It's time to bid a fond farewell to Sabah. Back to mainland Asia, or, more precisely, the Malay Peninsula.

 

Singapore is hot too, but at least it's air-conditioned. I was expecting it to be like Hong Kong, but it is surprisingly spacious, green, and uncrowded. It is theme park Asia, sanitized for your protection. It is orderly and tidy, odorless and litter free. You can drink the water. Everyone speaks English. A multiplicity of races and religions like in perfect harmony, The Kibbutz (Israeli) restaurant is next door to the Cleopatra (Egyptian) restaurant. But don't be fooled; the Chinese run everything.

 

Singapore is also boring. The true ethnicity of Singaporeans is homo venditor and the only true religion is shopping. If you come from a place where there are no shopping malls, Singapore is your dream destination.

 

 



By the time I find a hotel and check in, it is mid-afternoon. It is also fixing to rain. I visit The Battle Box, the underground, bomb-proof, gas-proof bunker that was Malaya Command HQ during the defense against the Japs in 1942. Sealed for 50+ years, it has been turned into a high tech "live it now" attraction. Everything is pretty much intact, including graffiti on the wall. There are hi-fi wireless headphones for sound effects and narration, lighting effects, animatronic soldiers, and wax dummies of the actual commanders (but realistic-looking, not like at Madame Tussaud's). Really cool are the holographically projected ghost images sitting in the empty chairs coding messages, relaying orders, etc. It recreates the final days leading to the decision to surrender. Very good. (Much better than the cheesy display in the Malinta Tunnel on Corregidor (see my report from Manila).) The Battle Box is beneath the park smack in the center of the city.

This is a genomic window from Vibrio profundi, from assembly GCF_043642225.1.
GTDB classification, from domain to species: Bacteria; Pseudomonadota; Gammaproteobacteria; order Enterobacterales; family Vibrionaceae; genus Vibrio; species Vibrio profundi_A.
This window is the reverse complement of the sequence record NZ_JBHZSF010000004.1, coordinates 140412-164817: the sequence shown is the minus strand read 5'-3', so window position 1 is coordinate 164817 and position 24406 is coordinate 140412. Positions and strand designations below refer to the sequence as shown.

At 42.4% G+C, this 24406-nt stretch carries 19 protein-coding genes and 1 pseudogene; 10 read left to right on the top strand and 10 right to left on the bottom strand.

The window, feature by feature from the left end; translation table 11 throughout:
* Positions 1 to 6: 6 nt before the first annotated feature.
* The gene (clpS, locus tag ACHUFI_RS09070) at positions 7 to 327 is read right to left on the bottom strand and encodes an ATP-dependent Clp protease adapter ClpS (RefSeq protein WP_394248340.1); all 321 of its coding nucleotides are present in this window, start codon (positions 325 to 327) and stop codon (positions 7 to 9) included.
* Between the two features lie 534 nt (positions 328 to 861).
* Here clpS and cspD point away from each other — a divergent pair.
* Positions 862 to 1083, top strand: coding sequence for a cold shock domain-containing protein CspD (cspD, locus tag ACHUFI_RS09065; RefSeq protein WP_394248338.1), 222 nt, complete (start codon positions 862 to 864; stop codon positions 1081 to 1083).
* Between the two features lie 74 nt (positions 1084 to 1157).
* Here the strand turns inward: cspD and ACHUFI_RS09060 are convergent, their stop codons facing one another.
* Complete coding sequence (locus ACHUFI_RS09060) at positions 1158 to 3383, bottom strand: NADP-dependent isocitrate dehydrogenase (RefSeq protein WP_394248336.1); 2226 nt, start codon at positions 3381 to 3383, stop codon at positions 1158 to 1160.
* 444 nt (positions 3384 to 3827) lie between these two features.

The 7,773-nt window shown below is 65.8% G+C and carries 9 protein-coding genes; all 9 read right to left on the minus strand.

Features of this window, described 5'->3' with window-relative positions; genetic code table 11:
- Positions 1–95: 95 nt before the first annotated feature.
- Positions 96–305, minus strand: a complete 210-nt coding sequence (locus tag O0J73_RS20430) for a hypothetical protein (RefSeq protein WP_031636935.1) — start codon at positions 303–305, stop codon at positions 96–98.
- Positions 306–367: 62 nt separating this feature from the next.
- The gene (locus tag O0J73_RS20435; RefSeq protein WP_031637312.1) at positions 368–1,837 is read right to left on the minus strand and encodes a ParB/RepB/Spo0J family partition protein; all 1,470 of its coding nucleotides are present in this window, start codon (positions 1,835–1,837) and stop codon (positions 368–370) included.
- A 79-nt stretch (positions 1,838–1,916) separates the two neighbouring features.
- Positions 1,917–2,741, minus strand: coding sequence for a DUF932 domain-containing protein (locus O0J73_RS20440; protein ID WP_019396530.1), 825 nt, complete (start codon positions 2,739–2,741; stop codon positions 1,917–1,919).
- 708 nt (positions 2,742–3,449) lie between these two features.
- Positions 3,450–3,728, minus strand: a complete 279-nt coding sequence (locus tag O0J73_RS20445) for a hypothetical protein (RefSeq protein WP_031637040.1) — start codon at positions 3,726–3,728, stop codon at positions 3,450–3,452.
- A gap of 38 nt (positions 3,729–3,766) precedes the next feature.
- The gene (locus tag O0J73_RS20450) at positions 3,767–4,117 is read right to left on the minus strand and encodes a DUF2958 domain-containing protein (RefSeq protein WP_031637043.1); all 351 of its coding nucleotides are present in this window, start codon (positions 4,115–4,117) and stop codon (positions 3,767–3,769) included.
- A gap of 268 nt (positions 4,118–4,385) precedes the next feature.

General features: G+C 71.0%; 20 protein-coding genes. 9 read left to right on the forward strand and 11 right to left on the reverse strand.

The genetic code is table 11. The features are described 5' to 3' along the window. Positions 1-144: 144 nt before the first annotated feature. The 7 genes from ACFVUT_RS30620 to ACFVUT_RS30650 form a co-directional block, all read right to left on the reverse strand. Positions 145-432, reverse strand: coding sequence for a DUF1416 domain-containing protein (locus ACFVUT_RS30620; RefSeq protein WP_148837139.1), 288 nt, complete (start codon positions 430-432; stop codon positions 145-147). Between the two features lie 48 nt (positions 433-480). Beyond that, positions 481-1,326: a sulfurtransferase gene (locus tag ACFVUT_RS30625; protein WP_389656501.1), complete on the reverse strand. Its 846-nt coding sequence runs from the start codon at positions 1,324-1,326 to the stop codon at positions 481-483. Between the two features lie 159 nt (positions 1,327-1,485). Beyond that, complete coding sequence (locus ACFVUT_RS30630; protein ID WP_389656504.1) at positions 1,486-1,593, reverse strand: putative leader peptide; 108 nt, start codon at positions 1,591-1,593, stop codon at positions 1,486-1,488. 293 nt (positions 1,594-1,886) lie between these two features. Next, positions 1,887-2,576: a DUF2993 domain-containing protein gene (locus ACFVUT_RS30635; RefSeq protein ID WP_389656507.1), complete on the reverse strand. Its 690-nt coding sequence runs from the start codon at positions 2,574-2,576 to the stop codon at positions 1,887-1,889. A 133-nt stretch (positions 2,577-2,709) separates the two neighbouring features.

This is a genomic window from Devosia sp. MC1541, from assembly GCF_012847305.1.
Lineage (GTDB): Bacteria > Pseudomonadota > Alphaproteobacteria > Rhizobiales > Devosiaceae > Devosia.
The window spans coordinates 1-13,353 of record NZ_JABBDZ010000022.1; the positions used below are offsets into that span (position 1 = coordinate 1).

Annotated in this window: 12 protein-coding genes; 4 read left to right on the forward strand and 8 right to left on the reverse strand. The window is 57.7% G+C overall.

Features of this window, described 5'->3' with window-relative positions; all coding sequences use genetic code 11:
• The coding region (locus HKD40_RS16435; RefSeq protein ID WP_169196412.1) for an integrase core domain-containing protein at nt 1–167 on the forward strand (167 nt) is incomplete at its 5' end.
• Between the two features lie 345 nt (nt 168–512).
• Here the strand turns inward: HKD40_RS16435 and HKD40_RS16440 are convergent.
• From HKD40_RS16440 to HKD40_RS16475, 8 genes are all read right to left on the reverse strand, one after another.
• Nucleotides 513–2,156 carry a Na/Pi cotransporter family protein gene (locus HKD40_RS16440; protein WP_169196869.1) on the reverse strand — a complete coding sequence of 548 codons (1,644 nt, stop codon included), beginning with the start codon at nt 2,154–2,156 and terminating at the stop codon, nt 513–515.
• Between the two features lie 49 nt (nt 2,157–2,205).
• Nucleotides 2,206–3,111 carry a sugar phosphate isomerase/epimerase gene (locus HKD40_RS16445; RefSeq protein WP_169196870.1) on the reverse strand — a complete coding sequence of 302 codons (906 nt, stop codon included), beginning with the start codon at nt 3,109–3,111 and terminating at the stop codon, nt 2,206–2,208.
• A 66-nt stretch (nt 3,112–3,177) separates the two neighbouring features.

After that I take a bit of a ramble. Singapore is surprisingly compact, with almost anything you would to see within walking distance. I don't see many people out and about. After dark, I head up to the night zoo, which I hear is pretty good.

 

I see why there is no one on the streets. They are all at the zoo. (It is Good Friday, a public holiday.) The place is mobbed! After a half hour waiting in an unmoving line just to buy a ticket with another queue after that for admittance, I abandon the effort.

 

The next morning I get an early start for my comprehensive tour of the city. I cover it all: The Colonial District; Chinatown; The Arab Quarter; and Little India. I am back by noon.

 




After lunch I do the National Orchid Garden and Botanical Garden. Both very pleasant. I still have time for both the day and the night zoos.

 

The Singapore Zoo is renowned as an open zoo, meaning it has hidden barriers rather than bars or fences. I have the opportunity to finally inspect the proboscis monkey, as well as the mouse deer, the slow loris, the spectral tarsier, the clouded leopard, and other species native to Borneo but impossible to spot in the wild.

 

The night zoo is different and good. You walk and ride amidst nocturnal animals under mild floodlighting at a level approximating strong moonlight. There are a couple of rules, like no flash photography and no touching the bats. (Not to worry about that last one!) You are also supposed to keep quiet, but one group of Chinese tourists cannot restrain themselves, probably carrying on about what a shame it is that they can't torture the animals and how good they must taste.

 

That's it for Singapore in a day. Back to the hotel for 3 hrs sleep before my wakeup call for my absurdly early flight in the morning. I should have gone back to the red light district and rented a room by the hour.

 

The flight home is on Easter, meaning plenty of unsold seats and no upgrade. Oh well, at least eastbound is the "short" half of the trip. I suffer in steerage, but take comfort in the fact that I have requalified for elite status so that's probably it for Asia until 2003.

 

 

Trip date: March 2002